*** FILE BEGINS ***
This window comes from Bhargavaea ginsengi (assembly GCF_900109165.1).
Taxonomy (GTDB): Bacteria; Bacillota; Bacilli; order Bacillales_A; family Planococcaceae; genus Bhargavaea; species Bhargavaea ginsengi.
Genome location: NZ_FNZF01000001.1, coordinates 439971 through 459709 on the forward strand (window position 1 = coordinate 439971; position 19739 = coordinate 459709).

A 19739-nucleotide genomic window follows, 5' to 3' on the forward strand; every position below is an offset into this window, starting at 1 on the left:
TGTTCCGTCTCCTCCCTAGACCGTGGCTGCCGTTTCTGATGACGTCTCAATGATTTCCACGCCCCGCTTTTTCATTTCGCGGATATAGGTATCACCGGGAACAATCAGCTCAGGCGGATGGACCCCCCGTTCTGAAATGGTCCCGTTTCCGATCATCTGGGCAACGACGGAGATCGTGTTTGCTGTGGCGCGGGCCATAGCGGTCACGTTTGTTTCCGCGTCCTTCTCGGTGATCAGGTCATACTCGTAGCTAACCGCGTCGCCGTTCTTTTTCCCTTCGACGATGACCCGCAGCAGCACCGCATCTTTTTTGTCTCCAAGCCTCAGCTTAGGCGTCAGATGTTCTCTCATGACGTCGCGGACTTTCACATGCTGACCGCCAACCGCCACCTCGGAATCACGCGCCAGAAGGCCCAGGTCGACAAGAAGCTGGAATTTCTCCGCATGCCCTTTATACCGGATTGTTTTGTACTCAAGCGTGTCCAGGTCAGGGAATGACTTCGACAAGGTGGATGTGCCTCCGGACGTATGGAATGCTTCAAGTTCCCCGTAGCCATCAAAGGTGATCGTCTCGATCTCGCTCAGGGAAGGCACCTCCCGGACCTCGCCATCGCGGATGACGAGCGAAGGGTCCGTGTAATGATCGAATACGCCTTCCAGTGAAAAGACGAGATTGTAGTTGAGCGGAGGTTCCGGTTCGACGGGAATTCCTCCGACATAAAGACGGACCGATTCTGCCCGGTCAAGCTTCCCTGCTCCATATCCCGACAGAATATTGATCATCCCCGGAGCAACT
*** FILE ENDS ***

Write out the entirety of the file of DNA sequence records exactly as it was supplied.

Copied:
This window comes from Bhargavaea ginsengi (assembly GCF_900109165.1).
Taxonomy (GTDB): Bacteria; Bacillota; Bacilli; order Bacillales_A; family Planococcaceae; genus Bhargavaea; species Bhargavaea ginsengi.
Genome location: NZ_FNZF01000001.1, coordinates 439971 through 459709 on the forward strand (window position 1 = coordinate 439971; position 19739 = coordinate 459709).

A 19739-nucleotide genomic window follows, 5' to 3' on the forward strand; every position below is an offset into this window, starting at 1 on the left:
TGTTCCGTCTCCTCCCTAGACCGTGGCTGCCGTTTCTGATGACGTCTCAATGATTTCCACGCCCCGCTTTTTCATTTCGCGGATATAGGTATCACCGGGAACAATCAGCTCAGGCGGATGGACCCCCCGTTCTGAAATGGTCCCGTTTCCGATCATCTGGGCAACGACGGAGATCGTGTTTGCTGTGGCGCGGGCCATAGCGGTCACGTTTGTTTCCGCGTCCTTCTCGGTGATCAGGTCATACTCGTAGCTAACCGCGTCGCCGTTCTTTTTCCCTTCGACGATGACCCGCAGCAGCACCGCATCTTTTTTGTCTCCAAGCCTCAGCTTAGGCGTCAGATGTTCTCTCATGACGTCGCGGACTTTCACATGCTGACCGCCAACCGCCACCTCGGAATCACGCGCCAGAAGGCCCAGGTCGACAAGAAGCTGGAATTTCTCCGCATGCCCTTTATACCGGATTGTTTTGTACTCAAGCGTGTCCAGGTCAGGGAATGACTTCGACAAGGTGGATGTGCCTCCGGACGTATGGAATGCTTCAAGTTCCCCGTAGCCATCAAAGGTGATCGTCTCGATCTCGCTCAGGGAAGGCACCTCCCGGACCTCGCCATCGCGGATGACGAGCGAAGGGTCCGTGTAATGATCGAATACGCCTTCCAGTGAAAAGACGAGATTGTAGTTGAGCGGAGGTTCCGGTTCGACGGGAATTCCTCCGACATAAAGACGGACCGATTCTGCCCGGTCAAGCTTCCCTGCTCCATATCCCGACAGAATATTGATCATCCCCGGAGCAACT